by Transmute Jun
Warning: this review contains multiple spoilers for The Walking Dead Season 9, Episode 1.
It has been known for a while that this new season of The Walking Dead would contain a time jump. Judging by the apparent ages of Judith and Baby Herschel, it looks like approximately 2 years have gone by since the show concluded its 8th season last spring. Baby Herschel appears to be about 18 months old, while Judith is talking in a more conversational fashion with Michonne and making drawings/paintings of her extended family, seeming to be about kindergarten-age, rather than the toddler she was last season. The drawing of Judith with a one-eyed Carl was especially poignant.
The survivors are working to re-establish civilization. But as their civilization grows, so do the divisions between different groups of people. Daryl notes that ‘there ain’t no us anymore’, which tells us that things are not all hunky dory between these settlements. Michonne’s idea of a charter may be premature, because to sign a charter, all groups will have to come to an agreement, and I suspect that won’t be an easy thing to do.
As the most successful group, Hilltop has been tasked with the burden of providing for other groups, particularly the Saviors, who are struggling with growing crops in the contaminated soil around the factory building where they are still housed. Just as in our society, the ‘wealthy’ people of Maggie’s group resent having the (literal and figurative) fruits of their labors taken to feed others, particularly when those others are their former enemies. For those who have read the comics, I have to wonder if this division will allow the leaders of the Commonwealth (who may, or may not, be represented in the televsions series by Georgie and the people in the helicopter) to drive an even bigger wedge between Hilltop and the rest of the groups in future episodes. For the moment, Maggie is putting Rick on notice that she won’t be allowing this to go on for much longer.
Of course, this wasn’t the only challenge Maggie faced this episode. Gregory was back to his usual slimy tricks. I was expecting this to go on for a few episodes before coming to a head, but to my surprise, Maggie saw through his tricks immediately, confronting him. He told her that he didn’t regret what he had done, because he was still alive and kicking. So Maggie took his words to heart and caused Gregory to regret everything he had done by executing him. While we viewers all know that nothing good could come of allowing Gregory to live, I also have to wonder what the Hilltoppers will think of Maggie now that she has shown her form of justice.
The scavenging run to the Smithsonian was an interesting scene, and it makes sense that the survivors would look toward instruments of the past to help them develop their new civilization. Yet I have to wonder why they took the wagon across the glass before the lighter items. If they had moved the plow and boat before the cart, then Ezekiel would likely have never been in danger. Of course, then he wouldn’t have been compelled to propose to Carol on the way home. Yet when he was dangling and the walkers were grabbing for him, one about to bite his leg, I couldn’t help thinking about poor Bob, and his getting bitten on the mission to the food pantry. Will Ezekiel turn up in a future episode with a bite on his person? I doubt it, but it is possible.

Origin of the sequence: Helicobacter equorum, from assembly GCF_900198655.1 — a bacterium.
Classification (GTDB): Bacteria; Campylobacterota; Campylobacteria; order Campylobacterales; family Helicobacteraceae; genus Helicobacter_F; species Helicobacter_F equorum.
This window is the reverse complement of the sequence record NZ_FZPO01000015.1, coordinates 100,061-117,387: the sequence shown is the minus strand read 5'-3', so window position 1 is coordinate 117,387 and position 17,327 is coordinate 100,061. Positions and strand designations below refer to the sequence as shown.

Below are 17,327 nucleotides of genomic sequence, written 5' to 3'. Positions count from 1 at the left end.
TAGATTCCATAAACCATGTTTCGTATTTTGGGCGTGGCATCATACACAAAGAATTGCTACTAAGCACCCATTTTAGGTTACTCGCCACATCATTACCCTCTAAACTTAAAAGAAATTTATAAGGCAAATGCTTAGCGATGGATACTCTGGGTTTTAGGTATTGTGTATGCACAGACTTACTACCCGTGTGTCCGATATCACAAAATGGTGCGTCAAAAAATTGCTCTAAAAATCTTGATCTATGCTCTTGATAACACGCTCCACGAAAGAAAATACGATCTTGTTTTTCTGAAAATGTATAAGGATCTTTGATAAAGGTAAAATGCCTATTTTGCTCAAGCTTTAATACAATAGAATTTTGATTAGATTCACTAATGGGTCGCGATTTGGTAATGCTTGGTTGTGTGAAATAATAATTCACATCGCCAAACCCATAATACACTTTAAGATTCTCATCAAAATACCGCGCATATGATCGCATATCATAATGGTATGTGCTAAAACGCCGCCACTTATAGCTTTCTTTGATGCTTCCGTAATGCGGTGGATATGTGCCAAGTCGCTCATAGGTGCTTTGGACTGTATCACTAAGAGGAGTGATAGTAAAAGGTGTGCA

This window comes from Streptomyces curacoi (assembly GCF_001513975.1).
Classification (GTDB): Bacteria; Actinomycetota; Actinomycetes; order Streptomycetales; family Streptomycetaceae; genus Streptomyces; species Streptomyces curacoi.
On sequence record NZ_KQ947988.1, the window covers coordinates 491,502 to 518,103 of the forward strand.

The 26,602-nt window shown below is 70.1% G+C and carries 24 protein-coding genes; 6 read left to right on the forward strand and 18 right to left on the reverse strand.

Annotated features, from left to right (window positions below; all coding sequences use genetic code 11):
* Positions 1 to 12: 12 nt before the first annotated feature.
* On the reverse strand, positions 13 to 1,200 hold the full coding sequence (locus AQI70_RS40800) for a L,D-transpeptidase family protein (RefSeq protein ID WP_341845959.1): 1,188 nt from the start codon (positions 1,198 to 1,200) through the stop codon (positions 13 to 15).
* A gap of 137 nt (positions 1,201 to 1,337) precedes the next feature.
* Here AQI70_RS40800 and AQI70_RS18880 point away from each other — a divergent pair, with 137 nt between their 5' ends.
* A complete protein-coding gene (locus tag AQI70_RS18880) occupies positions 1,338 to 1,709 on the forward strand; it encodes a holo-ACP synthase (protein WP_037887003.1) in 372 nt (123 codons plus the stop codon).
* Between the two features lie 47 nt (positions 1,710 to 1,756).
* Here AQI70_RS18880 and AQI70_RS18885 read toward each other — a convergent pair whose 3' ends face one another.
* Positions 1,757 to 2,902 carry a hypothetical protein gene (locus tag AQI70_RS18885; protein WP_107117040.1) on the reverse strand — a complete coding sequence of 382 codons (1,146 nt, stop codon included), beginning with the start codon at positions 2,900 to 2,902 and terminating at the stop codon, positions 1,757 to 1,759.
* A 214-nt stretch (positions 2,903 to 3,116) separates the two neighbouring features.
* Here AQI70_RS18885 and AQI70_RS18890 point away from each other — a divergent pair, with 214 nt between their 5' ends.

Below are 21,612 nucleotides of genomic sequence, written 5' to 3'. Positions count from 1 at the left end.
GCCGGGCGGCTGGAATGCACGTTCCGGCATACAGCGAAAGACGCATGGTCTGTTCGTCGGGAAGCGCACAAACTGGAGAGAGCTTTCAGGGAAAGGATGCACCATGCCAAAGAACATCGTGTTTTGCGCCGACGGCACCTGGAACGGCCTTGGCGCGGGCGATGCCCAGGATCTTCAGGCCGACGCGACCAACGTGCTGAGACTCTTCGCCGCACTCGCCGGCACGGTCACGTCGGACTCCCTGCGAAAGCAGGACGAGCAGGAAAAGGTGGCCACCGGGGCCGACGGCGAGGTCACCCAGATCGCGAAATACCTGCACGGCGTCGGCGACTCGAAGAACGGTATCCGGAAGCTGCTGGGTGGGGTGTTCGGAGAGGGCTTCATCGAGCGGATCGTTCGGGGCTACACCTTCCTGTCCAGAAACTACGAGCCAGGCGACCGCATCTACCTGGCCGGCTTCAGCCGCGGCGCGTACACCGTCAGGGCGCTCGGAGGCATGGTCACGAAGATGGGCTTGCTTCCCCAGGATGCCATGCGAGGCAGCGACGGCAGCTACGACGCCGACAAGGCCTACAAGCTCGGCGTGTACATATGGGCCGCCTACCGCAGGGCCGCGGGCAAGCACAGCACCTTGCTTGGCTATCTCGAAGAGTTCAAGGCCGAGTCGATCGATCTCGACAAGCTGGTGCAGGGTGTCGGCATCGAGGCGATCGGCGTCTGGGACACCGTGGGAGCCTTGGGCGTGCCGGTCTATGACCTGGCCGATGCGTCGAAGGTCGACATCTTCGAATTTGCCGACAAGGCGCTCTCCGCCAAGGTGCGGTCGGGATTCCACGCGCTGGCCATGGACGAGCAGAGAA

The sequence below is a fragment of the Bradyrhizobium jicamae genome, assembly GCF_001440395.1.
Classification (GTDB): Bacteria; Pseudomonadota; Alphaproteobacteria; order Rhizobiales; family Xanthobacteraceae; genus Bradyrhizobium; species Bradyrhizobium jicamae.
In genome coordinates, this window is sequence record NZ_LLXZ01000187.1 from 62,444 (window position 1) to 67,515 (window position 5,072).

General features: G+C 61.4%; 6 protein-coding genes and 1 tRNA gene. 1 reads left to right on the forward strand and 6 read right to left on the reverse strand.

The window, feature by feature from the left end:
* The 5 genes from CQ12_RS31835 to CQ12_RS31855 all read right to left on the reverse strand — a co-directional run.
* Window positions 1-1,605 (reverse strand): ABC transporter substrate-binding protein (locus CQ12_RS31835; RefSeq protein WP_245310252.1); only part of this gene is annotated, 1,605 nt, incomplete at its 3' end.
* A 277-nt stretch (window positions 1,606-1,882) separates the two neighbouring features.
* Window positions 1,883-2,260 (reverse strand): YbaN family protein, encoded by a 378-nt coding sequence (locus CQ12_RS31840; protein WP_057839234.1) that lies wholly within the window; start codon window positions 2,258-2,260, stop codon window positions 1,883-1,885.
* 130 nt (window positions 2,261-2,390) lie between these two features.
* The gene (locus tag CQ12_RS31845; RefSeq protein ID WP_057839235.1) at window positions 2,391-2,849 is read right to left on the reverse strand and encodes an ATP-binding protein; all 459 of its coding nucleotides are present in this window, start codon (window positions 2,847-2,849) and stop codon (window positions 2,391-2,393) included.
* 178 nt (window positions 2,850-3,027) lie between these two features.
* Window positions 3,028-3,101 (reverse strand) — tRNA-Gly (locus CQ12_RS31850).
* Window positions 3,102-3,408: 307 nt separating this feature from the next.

We were subtly introduced to some new characters, simply by having them along on the mission to scavenge from the museum. I was amused to see that it was the clean cut kid who looked like he had just stepped out of a JC Penny commercial who was the redshirt. Yet Ken’s role as the catalyst to allow Gregory to try and subvert Hilltop citizens was important, and if he had to go to take out Gregory, then as a viewer, it’s a price I was willing to pay.
The Saviors are struggling, and that may be the source of their divided loyalties between Rick and Negan. Tensions are clearly present, enough that Daryl is fed up with it and just wants to get out of there, much to Rick’s dismay. Fortunately, commitment-phobic Carol is willing to take his place at the Sanctuary while she thinks over her relationship with the King. I should add that while I loved hearing Ezekiel call her ‘Lady Carol’, I would love it even more if she were known as ‘Queen Carol’. I mean really, who would be a better Queen of the apocalypse?
Eugene should really be coming into his own as the survivors make more permanent settlements and need the knowledge he possesses. Indeed, the ethanol Eugene is creating will soon be the only source of fuel for Daryl’s motorcycle, as any pre-apocalyptic gasoline should have gone bad long ago, and, as Daryl points out, all of the gas for miles around has already been scavenged anyway.
The funniest part of the episode was definitely the adjustment to the display of human evolution in the museum. It lent a humorous moment to an episode that was less than uplifting as we saw the strains and tensions of this fledgling civilization.
For those who play the AMC Walking Dead mobile games, both No Man’s Land and Our World will be putting out weekly seasonal content as the episodes air. This episode’s No Man’s Land seasonal mission shows Daryl, Rick and Carol looking for seeds in the museum. This week, Our World has special Carol infestations, which all show a backdrop of a ruined Washington DC. No Man’s Land will put out a new mission for every episode, while Our World will feature a different character each week.
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